Tribute to Jane Austen

It is only a novel… or, in short, only some work in which the greatest powers of the mind are displayed, in which the most thorough knowledge of human nature, the happiest delineation of its varieties, the liveliest effusions of wit and humour, are conveyed to the world in the best-chosen language

Today we take our hats off to the English authoress Jane Austen born 240 years ago this day. She set the standard for storytelling and went down a lonely road for future female writers like J.K. Rowling, Margaret Mitchell, and Suzanne Collins to follow after. Her classics works inspired countless sequels and have been adapted into films such as Clueless, Bridget Jones’ Diary, and an upcoming movie featuring zombies!

Instead of marrying and raising children like a typical woman of Georgian society, she chose to remain close with her family and pursue her literary career. She wrote 6 incredible novels, the most well-known being Pride & Prejudice.  In that story we have two characters who judged each other solely on first impressions and later see that they were wrong their assumptions.  It reflects how people should not be rejected for shallow reasons and would be better off taking time to understand each other.

Her work is timeless because she features people we have all met. The annoying know-it-all aunt. That creepy neighbor. A silly sister. Those loyal friends who will always be there when you need them.  And she sagely portrays how everyone always turn out to be so much more or less than we originally expected.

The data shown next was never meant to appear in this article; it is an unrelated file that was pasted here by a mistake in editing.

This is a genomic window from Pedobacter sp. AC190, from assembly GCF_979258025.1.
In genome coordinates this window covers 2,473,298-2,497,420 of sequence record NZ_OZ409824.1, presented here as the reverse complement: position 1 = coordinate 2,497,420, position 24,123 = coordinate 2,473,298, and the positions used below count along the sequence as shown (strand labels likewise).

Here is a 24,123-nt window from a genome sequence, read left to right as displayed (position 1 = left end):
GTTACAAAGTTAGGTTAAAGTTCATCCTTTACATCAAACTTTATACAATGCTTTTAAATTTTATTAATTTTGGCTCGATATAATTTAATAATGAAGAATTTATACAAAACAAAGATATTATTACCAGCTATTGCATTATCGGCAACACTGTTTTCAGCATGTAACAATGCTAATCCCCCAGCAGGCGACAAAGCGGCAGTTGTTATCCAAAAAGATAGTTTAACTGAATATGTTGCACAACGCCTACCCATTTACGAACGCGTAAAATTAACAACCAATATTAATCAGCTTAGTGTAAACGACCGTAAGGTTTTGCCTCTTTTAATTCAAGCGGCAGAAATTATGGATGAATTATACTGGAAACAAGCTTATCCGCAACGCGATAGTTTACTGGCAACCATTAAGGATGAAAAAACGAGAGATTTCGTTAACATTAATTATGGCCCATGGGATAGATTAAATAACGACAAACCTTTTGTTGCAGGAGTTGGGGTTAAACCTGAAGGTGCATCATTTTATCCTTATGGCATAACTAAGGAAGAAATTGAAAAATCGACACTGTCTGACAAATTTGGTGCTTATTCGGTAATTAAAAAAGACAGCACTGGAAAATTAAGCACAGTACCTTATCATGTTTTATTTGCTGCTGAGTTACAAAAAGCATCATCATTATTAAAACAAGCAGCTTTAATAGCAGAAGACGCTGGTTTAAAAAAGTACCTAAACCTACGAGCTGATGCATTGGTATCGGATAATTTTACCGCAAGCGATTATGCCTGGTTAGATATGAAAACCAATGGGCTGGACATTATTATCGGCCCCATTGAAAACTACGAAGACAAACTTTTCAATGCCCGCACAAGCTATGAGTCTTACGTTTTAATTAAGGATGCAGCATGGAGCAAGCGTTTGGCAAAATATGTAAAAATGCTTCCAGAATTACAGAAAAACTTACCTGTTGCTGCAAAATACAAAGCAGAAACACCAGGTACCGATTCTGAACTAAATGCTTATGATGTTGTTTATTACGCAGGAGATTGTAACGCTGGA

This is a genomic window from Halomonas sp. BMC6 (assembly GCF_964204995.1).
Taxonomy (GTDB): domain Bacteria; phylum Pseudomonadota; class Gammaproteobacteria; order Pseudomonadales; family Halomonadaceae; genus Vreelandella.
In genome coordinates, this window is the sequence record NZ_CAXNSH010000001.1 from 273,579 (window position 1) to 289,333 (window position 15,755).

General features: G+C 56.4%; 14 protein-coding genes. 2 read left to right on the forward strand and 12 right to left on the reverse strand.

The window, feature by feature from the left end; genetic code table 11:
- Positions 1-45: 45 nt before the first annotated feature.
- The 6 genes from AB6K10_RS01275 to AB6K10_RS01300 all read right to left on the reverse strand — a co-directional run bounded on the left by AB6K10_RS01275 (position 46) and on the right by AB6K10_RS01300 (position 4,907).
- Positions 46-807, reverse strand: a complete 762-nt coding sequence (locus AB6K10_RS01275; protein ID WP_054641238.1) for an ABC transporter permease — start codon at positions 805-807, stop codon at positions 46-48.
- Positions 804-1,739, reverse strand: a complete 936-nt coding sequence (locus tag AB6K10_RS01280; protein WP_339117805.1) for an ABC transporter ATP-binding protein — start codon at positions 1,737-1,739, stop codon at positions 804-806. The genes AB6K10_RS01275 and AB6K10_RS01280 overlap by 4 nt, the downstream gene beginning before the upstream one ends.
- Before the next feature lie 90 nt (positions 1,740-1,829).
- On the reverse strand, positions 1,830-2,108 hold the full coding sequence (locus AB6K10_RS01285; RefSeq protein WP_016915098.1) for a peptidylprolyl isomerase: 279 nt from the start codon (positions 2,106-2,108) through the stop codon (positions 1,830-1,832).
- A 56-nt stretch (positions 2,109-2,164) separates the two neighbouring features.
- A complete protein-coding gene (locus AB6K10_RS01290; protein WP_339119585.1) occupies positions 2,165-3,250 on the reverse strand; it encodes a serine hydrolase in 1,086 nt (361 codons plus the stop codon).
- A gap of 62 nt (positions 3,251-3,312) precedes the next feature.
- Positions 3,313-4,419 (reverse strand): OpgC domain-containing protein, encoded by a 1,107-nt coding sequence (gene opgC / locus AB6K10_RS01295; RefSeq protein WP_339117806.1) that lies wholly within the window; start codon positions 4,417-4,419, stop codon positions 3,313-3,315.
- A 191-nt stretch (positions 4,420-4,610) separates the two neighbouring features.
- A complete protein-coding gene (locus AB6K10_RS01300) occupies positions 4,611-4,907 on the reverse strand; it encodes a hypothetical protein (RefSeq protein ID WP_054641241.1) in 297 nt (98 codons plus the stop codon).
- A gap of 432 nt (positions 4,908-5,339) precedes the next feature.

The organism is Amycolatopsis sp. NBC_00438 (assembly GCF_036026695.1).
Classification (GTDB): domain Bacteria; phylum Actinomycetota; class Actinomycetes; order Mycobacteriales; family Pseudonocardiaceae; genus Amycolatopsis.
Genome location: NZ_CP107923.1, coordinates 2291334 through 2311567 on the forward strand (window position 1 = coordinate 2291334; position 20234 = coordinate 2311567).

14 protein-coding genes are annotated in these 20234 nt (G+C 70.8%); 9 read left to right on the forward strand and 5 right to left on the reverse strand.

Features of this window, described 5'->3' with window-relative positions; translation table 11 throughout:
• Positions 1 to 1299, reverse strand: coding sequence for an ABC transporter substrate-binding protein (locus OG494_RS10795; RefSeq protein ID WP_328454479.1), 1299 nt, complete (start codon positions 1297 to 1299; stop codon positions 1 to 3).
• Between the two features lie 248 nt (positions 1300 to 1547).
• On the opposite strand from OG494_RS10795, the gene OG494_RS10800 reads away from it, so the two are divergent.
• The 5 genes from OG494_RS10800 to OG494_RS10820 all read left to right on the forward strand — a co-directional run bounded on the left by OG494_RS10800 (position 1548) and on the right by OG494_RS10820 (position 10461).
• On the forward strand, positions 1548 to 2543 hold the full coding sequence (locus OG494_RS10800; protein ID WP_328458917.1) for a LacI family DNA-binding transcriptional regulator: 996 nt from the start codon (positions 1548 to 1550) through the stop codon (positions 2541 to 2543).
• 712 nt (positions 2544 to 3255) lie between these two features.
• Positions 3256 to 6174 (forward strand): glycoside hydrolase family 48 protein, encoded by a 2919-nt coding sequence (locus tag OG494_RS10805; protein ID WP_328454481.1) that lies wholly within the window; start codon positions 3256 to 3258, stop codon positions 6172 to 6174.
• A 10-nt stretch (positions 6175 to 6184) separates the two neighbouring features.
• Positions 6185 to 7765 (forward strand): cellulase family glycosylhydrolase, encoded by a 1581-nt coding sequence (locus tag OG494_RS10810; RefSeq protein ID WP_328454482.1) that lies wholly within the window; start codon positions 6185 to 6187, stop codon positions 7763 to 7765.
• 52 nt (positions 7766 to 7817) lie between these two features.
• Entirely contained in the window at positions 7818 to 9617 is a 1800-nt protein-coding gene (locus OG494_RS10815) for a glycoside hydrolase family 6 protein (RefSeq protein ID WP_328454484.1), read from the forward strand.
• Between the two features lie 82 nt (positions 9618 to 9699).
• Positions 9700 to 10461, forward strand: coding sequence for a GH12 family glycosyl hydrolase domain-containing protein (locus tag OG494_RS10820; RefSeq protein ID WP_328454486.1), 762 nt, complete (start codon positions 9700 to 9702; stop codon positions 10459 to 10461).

There is no one who matches her romantic settings.  Readers appreciate looking into a world where candles and lamps lit the nights, horses were the main form of transportation, and letters were handwritten with quills. Many generations of women all around the world dream of meeting a handsome gentleman with good manners and education as featured in her novels.  Jane shows us the charm of living in times uninterrupted by war, before commercialism and moral decay was prevalent in culture.

Jane was clever, sassy, and defiant of tradition.  She made the most of her short years by portraying the rich/poor, wise/foolish, as well as gave insight into high society interactions.  We can learn quite a few lessons from her literature.  First, marriage can either lead to the greatest joy or the longest suffering.  Second, it is very important to keep close to your family and you can go farther in life with their love and support.  Lastly, keeping or breaking promises defines you as a person – your words are gold or worthless based on your record.

Let us raise our books to a woman who continues to guide us to follow both our sense and sensibility!



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